• No evidence that they alter the natural history of the disease.




  • With the exception of a cauda equina syndrome and neurological deficit, surgery should not be considered earlier than 6 weeks from onset of symptoms.
  • If symptoms continue despite conservative measures then patients should be investigated further and referred to an orthopaedic surgeon with a specialist interest in spinal surgery for clinical assessment.
  • Before the patient considers surgery they must understand that the operation is not a cure but for relief of symptoms only.
  • Following surgery the patient must continue protective muscle strengthening and avoidance manoeuvre’s.
  • Patient selection is the key to a good outcome to treatment:


  • Unilateral leg pain extending below the knee
  • Symptoms present for at least 6 weeks
  • Pain that decreases with rest, anti-inflammatory or facet joint injections
  • Pain should have reoccurred and returned to the previous level.







  • Cauda equina syndrome (emergency)
  • Progressive neurological deficit. 
  • If a motor or sensory deficit is identified then this should be investigated on an urgent basis and referred on.



Relative indications 

  • Intractable radicular pain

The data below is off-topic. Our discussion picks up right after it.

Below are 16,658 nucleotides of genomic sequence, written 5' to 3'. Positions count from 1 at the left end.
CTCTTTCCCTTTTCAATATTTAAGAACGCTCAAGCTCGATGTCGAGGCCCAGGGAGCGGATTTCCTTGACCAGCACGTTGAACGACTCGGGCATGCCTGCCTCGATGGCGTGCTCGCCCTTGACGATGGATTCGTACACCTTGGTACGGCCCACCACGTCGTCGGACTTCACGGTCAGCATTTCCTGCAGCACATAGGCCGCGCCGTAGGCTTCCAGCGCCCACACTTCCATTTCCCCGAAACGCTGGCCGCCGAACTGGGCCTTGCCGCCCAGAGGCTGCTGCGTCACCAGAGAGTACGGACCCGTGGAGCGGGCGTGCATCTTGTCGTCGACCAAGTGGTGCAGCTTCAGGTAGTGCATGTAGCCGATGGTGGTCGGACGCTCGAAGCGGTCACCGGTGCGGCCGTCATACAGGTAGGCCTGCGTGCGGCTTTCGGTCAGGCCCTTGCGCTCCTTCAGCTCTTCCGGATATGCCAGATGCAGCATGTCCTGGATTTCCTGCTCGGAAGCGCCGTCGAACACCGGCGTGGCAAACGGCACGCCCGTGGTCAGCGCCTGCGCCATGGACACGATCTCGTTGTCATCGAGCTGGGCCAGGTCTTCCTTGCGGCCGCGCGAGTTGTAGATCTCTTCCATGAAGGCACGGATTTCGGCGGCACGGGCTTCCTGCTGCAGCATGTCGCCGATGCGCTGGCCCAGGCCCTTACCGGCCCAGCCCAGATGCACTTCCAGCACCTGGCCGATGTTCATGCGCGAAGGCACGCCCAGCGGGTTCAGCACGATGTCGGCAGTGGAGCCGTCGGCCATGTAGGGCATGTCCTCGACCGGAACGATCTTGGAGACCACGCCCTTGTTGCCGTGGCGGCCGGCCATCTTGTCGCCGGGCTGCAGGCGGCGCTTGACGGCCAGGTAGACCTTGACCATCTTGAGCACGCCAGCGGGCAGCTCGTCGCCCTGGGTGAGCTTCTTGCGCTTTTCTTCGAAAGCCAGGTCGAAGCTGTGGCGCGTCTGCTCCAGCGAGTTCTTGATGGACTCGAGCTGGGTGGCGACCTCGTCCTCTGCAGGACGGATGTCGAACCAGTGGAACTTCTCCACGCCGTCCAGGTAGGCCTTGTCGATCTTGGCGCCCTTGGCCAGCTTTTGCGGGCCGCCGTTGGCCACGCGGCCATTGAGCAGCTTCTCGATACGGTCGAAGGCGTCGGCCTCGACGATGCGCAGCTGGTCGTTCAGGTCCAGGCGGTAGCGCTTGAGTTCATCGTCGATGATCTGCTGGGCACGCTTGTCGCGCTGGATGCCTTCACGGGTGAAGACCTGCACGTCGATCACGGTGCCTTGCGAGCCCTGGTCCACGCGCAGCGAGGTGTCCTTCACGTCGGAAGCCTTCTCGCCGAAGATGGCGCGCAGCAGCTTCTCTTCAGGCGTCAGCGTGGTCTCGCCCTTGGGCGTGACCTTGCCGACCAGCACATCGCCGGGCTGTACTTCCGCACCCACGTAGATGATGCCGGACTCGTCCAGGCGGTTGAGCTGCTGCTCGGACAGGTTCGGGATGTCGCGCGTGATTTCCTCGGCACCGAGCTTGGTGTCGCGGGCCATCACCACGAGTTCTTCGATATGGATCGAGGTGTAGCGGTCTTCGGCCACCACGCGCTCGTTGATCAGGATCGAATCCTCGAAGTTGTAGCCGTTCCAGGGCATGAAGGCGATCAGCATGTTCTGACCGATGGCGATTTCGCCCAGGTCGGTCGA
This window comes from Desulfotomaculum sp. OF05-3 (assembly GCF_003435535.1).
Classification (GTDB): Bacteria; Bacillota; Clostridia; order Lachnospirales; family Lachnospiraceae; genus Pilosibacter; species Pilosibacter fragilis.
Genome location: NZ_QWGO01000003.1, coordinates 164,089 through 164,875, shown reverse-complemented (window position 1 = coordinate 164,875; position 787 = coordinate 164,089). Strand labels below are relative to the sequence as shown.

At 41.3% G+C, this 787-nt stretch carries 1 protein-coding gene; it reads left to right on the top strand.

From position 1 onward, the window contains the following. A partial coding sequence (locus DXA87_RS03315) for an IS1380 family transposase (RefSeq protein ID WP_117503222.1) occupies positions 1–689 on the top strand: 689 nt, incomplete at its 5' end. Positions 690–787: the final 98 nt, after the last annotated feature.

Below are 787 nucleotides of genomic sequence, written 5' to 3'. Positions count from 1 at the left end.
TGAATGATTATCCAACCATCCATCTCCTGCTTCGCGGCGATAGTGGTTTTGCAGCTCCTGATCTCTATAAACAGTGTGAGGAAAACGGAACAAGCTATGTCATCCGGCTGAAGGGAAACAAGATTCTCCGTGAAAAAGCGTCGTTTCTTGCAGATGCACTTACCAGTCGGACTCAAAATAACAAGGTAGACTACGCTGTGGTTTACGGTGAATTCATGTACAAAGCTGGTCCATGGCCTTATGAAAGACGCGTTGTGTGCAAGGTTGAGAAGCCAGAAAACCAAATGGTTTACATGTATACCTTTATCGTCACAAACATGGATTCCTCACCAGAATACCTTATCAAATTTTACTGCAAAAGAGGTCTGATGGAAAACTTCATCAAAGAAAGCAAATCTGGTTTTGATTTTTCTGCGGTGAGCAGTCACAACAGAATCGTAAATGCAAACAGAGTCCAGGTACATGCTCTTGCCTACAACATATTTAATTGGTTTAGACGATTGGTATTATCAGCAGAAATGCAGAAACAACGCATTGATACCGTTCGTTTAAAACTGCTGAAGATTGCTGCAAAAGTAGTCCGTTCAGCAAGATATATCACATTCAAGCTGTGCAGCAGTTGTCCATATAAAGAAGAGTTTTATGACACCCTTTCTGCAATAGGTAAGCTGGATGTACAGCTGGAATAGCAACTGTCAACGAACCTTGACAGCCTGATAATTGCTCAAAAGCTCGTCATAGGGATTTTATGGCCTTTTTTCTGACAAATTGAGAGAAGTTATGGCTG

• Neurological deficit that does not improve with conservative measures
  • Recurrent sciatica following a successful trial of conservative measures




1.  Open Laminectomy and discectomy 

  • Discectomy is the surgical removal of herniated disc material.  First, a small piece of the lamina bone is excised to give the surgeon a better view of the herniated disc and surrounding structures (Laminectomy). 
  • The segment of disc that has been compressing the nerve root is then removed.


2.  Microdiscectomy  

  • This is the same procedure carried out through a smaller incision and with the use of an operating microscope
  • The results are comparitable between open and microdiscectomy.

Summary Points

  1. Common complication of degenerative disc disease.
  2. Associated with clinically apparent nerve root impingement.
  3. Is most common in the third and fourth decades.
  4. Male : female ratio (3:1).
  5. 95% of intervertebral disc herniations occur at the level of L4/5 or L5/S1. 
  6. Only 5% intervertebral disc herniations become symptomatic.
  7. Within 8-12 weeks of symptom onset, about 90% of patients will have symptomatic improvement without surgery.